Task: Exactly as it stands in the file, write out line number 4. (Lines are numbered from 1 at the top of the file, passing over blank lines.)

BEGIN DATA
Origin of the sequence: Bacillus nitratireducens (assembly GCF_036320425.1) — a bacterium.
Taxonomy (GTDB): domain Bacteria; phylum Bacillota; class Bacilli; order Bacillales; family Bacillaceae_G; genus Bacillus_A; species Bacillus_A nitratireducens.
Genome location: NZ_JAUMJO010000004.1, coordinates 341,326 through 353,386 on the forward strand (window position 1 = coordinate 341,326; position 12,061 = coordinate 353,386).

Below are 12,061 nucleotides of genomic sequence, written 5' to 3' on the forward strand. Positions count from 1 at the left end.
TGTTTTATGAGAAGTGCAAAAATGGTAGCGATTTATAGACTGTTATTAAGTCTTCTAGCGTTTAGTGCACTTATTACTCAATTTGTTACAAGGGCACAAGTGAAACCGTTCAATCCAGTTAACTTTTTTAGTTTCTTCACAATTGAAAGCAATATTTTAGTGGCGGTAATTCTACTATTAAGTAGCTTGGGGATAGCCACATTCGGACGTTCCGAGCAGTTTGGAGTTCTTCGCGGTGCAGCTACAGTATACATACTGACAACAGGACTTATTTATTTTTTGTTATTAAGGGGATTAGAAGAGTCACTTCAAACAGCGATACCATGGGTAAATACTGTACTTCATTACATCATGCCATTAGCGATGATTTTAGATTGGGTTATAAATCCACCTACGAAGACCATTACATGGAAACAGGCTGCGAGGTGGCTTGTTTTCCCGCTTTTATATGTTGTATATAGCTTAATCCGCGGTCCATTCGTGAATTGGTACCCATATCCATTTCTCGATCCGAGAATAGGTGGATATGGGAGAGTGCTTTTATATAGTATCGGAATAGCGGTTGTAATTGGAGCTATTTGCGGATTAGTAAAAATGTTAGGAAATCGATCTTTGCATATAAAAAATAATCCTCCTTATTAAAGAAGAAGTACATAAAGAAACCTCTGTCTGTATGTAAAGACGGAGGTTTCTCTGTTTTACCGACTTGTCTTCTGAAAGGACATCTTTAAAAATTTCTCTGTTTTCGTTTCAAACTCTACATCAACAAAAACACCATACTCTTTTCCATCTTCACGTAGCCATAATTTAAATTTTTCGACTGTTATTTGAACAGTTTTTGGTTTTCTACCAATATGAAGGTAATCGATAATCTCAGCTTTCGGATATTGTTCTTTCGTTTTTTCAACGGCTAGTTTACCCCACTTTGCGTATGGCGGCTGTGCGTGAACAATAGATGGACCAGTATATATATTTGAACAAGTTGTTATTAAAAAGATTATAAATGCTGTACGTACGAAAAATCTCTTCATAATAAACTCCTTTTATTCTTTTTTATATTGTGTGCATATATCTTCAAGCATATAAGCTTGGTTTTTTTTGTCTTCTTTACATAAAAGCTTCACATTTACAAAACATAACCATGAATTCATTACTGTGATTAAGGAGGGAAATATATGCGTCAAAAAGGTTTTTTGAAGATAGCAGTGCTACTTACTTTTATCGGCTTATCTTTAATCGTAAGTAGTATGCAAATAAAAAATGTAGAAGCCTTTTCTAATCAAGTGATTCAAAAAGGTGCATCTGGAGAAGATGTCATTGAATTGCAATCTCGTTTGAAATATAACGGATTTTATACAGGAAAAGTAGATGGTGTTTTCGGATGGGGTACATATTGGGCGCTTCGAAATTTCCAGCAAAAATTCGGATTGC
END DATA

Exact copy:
Below are 12,061 nucleotides of genomic sequence, written 5' to 3' on the forward strand. Positions count from 1 at the left end.